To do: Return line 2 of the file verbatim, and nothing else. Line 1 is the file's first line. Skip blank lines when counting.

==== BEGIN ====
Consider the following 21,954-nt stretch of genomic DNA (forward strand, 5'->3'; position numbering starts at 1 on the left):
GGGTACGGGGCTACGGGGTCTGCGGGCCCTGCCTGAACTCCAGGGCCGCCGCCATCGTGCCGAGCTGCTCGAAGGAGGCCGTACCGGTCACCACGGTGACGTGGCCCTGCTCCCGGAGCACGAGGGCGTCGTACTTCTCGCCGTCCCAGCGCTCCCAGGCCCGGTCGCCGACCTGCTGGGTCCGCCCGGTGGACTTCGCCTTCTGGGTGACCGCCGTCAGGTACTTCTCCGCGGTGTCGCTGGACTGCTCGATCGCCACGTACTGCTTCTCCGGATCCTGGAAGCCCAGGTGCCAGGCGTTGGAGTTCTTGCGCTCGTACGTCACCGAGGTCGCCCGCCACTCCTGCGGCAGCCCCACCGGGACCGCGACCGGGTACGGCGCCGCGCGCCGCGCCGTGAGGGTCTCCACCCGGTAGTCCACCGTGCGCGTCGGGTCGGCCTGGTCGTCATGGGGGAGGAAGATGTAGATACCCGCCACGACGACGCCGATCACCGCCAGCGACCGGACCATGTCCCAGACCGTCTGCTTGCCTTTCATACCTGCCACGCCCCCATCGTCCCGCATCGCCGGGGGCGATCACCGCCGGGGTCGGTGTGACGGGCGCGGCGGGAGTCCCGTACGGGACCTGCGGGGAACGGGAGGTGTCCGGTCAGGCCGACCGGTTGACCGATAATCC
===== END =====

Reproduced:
GGGTACGGGGCTACGGGGTCTGCGGGCCCTGCCTGAACTCCAGGGCCGCCGCCATCGTGCCGAGCTGCTCGAAGGAGGCCGTACCGGTCACCACGGTGACGTGGCCCTGCTCCCGGAGCACGAGGGCGTCGTACTTCTCGCCGTCCCAGCGCTCCCAGGCCCGGTCGCCGACCTGCTGGGTCCGCCCGGTGGACTTCGCCTTCTGGGTGACCGCCGTCAGGTACTTCTCCGCGGTGTCGCTGGACTGCTCGATCGCCACGTACTGCTTCTCCGGATCCTGGAAGCCCAGGTGCCAGGCGTTGGAGTTCTTGCGCTCGTACGTCACCGAGGTCGCCCGCCACTCCTGCGGCAGCCCCACCGGGACCGCGACCGGGTACGGCGCCGCGCGCCGCGCCGTGAGGGTCTCCACCCGGTAGTCCACCGTGCGCGTCGGGTCGGCCTGGTCGTCATGGGGGAGGAAGATGTAGATACCCGCCACGACGACGCCGATCACCGCCAGCGACCGGACCATGTCCCAGACCGTCTGCTTGCCTTTCATACCTGCCACGCCCCCATCGTCCCGCATCGCCGGGGGCGATCACCGCCGGGGTCGGTGTGACGGGCGCGGCGGGAGTCCCGTACGGGACCTGCGGGGAACGGGAGGTGTCCGGTCAGGCCGACCGGTTGACCGATAATCC